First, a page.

CCN reports that hackers have been installing Coinhive on websites with weak security to mine Monero – a privacy-based coin which makes it harder to catch the individuals. A number of high-profile websites have been targeted. Earlier this year, Tesla’s website was infected with Coinhive. A bug in Drupal resulted in more than 300 websites infected with Coinhive, including the website of the San Diego Zoo and the government of Chihuahua.
An official report from the UK’s National Crime Agency (NCA), has stated that the problem isn’t likely to go away anytime soon:
“Popular websites are likely to continue to be targets for compromise, serving cryptomining malware to visitors, and software is available that, when run in a webpage, uses the visiting computer’s spare computer processing power to mine the digital currency Monero.”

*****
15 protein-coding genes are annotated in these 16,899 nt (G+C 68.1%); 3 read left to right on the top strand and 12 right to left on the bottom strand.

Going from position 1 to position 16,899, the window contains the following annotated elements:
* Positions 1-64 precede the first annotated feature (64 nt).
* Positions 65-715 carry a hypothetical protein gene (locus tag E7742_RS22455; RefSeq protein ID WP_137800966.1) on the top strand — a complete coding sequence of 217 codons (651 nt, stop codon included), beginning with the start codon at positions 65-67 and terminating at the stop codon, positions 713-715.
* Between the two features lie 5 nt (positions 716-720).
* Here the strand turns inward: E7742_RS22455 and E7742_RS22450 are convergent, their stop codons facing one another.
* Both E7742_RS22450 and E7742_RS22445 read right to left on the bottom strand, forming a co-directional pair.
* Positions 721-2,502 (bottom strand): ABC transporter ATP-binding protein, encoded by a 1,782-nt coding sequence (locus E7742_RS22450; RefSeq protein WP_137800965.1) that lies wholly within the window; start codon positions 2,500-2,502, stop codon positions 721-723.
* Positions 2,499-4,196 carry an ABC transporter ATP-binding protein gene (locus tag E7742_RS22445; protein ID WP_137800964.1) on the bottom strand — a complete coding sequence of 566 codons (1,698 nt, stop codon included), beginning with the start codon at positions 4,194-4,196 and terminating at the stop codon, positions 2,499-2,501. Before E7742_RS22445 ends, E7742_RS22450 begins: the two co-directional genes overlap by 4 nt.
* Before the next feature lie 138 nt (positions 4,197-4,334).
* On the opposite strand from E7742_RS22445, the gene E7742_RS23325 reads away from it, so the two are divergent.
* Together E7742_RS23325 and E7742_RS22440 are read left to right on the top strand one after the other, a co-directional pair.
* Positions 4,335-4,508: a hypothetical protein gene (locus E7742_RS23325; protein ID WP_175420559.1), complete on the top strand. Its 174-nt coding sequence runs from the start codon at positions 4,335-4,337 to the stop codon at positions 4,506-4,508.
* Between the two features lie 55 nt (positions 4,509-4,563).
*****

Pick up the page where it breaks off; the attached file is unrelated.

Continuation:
A local news publication reports The Asahi Shimbun, has reported that Japanese authorities have arrested 16 individuals aged between 18 and 48. The suspects had operated their own websites, which they supposedly used to send programmes to the visitors of their site to mine the currency without their consent.
While Coinhive is free to install, it operates on a 70/30 model, meaning 70% of the Monero mined goes to the website operator while the remaining 30% goes to the Coinhive developer.